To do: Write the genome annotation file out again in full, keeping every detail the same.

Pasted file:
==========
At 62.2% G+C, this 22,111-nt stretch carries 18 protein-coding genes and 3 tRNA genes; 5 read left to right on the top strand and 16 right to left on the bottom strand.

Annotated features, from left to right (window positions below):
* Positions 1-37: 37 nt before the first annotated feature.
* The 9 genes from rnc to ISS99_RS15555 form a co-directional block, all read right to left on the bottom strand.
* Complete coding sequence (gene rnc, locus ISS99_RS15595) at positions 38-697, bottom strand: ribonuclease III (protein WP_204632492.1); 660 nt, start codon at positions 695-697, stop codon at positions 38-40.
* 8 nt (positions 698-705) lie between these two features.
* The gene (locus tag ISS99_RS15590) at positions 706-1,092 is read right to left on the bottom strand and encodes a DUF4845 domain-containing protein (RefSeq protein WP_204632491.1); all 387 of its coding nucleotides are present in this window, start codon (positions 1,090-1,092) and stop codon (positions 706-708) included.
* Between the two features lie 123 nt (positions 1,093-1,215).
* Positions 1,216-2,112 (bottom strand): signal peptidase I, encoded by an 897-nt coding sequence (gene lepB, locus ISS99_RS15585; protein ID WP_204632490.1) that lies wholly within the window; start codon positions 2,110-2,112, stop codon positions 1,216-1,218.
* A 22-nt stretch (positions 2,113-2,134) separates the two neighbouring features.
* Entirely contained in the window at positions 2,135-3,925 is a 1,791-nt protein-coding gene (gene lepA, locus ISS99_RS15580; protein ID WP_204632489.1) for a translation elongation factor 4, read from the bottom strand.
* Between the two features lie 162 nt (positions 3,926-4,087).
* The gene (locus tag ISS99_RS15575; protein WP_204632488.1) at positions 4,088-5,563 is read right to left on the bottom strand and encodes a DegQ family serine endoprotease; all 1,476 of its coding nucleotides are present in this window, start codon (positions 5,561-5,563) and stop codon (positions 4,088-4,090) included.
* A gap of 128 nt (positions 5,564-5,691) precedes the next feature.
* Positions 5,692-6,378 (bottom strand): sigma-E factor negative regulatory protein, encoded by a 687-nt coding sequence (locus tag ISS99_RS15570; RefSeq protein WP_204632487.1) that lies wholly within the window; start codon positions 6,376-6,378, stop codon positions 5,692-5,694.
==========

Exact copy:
At 62.2% G+C, this 22,111-nt stretch carries 18 protein-coding genes and 3 tRNA genes; 5 read left to right on the top strand and 16 right to left on the bottom strand.

Annotated features, from left to right (window positions below):
* Positions 1-37: 37 nt before the first annotated feature.
* The 9 genes from rnc to ISS99_RS15555 form a co-directional block, all read right to left on the bottom strand.
* Complete coding sequence (gene rnc, locus ISS99_RS15595) at positions 38-697, bottom strand: ribonuclease III (protein WP_204632492.1); 660 nt, start codon at positions 695-697, stop codon at positions 38-40.
* 8 nt (positions 698-705) lie between these two features.
* The gene (locus tag ISS99_RS15590) at positions 706-1,092 is read right to left on the bottom strand and encodes a DUF4845 domain-containing protein (RefSeq protein WP_204632491.1); all 387 of its coding nucleotides are present in this window, start codon (positions 1,090-1,092) and stop codon (positions 706-708) included.
* Between the two features lie 123 nt (positions 1,093-1,215).
* Positions 1,216-2,112 (bottom strand): signal peptidase I, encoded by an 897-nt coding sequence (gene lepB, locus ISS99_RS15585; protein ID WP_204632490.1) that lies wholly within the window; start codon positions 2,110-2,112, stop codon positions 1,216-1,218.
* A 22-nt stretch (positions 2,113-2,134) separates the two neighbouring features.
* Entirely contained in the window at positions 2,135-3,925 is a 1,791-nt protein-coding gene (gene lepA, locus ISS99_RS15580; protein ID WP_204632489.1) for a translation elongation factor 4, read from the bottom strand.
* Between the two features lie 162 nt (positions 3,926-4,087).
* The gene (locus tag ISS99_RS15575; protein WP_204632488.1) at positions 4,088-5,563 is read right to left on the bottom strand and encodes a DegQ family serine endoprotease; all 1,476 of its coding nucleotides are present in this window, start codon (positions 5,561-5,563) and stop codon (positions 4,088-4,090) included.
* A gap of 128 nt (positions 5,564-5,691) precedes the next feature.
* Positions 5,692-6,378 (bottom strand): sigma-E factor negative regulatory protein, encoded by a 687-nt coding sequence (locus tag ISS99_RS15570; RefSeq protein WP_204632487.1) that lies wholly within the window; start codon positions 6,376-6,378, stop codon positions 5,692-5,694.